The other week I took Beth swimming at the pool in Pyle, a short drive from here. It must be the centre of the occult in South Wales because there was one lane just for mediums.
Many years ago, when I was about to join OM I listened to a tape by a young George Verwer, recorded years before in a flat in Bombay (as it was then). The message was entitled ‘Action’. I am not sure if it was the manner in which he spoke or the quality of the recording (he told us it was 3am as it was the only time that the city was quiet enough) but it took a while before I realized that the apparent convulsive sneezing fit that seemed to come over him regularly was in fact just George’s explosive vocalization of this great word: ‘action!’ It was electrifying. Quoting A. W. Tozer, he told us that we have a tendency to think but not to act. I have often thought about that. It is definitely a weakness that I recognize in myself. But the message I heard gave me a determination to put that tendency to death in my life (see Romans 8 if you think that language is over the top). I often fail still but am encouraged that, by God’s grace, I don’t always.
A couple of weeks ago I was lying awake at 4am with the window wide open. Suddenly there came a wild screeching of tyres followed by a sickening crunch of metal. I leaped out of bed. Someone must have been hurt in that, I told Becky. I pulled on some clothes, grabbed a first aid kit and Becky’s phone and jumped on my bike to see if I could help. In the next road over, two young men were emerging from the wreck and running off. “Joy riders,” I thought. “Oi!” I shouted and took off in hot pursuit. The hoodlums ran into a nearby lane and through the bushes into the next road. I followed on my bike and now managed to get the phone out. 9-9-9. Bother, there were all sorts of symbols on the screen. Another man was walking in the opposite direction and seemed to exchange some words with the two fugitives. “They’re the ones who did it,” he shouted over to me as I passed. I stopped and asked if he had a phone I could borrow. He patted his tracksuit pockets. “No mate, I haven’t.” I tried Becky’s phone again and got it working. “I am pursuing two joy riders down Fulmer Road.” “What are they driving?” “They aren’t...they are on foot.” Then, hearing the puzzled expression on the woman’s face, I proceeded to explain what had happened and describe the miscreants I was tracking. “They’re crossing some fields. I’m going to see if I can catch up with them in the village, the other side.” A minute later I emerged onto the village road ahead of the villains unsure if they realized I was the same person that had been chasing them. I ducked into a driveway to conceal myself as they got nearer. So there I was whispering to the lady on the phone and trying to make out the conversation that they were having as they trotted along. Suddenly, they took a different lane and by the time I emerged the crooks had given me the slip. How embarrassing.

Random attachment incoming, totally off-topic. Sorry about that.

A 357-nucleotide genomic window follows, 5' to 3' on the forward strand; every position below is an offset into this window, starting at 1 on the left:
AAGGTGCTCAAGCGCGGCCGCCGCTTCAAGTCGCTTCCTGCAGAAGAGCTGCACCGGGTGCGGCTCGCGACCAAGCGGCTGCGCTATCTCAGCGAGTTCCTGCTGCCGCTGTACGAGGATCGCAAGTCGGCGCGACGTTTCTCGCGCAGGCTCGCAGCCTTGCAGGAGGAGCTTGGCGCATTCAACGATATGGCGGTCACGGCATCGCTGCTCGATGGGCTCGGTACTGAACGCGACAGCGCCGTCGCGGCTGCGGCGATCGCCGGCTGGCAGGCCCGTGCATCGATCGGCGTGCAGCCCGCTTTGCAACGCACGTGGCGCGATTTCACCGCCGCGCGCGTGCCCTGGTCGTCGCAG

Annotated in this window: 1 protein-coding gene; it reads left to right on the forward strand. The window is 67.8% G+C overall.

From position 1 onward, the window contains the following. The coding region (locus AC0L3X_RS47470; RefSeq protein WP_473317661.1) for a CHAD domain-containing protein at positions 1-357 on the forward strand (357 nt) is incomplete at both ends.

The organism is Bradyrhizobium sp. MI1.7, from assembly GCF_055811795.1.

I cycled around for a while but eventually headed back to the crash site and talked with the police who had just turned up. Another lady had seen the delinquents emerging from the vehicle. There were three: the first one had run off down a side road opposite to the other two. She couldn’t give much of a description. I returned home. As I told Becky what I had been up to another jigsaw piece suddenly fitted into place. “Wait here,” I said and bolted out the door and back up the road. “I met the third man: he is tall, blond and in his late twenties, wearing a blue tee-shirt and black track suit trousers and doesn’t have a phone on him!” I returned to bed but not to sleep.
The CID turned up later and informed me that they were investigating a reported burglary. It turns out that the third man was in fact the son of the woman who had been ‘burgled’. So that was that.
By the way, just in case, the bit about Pyle was a joke.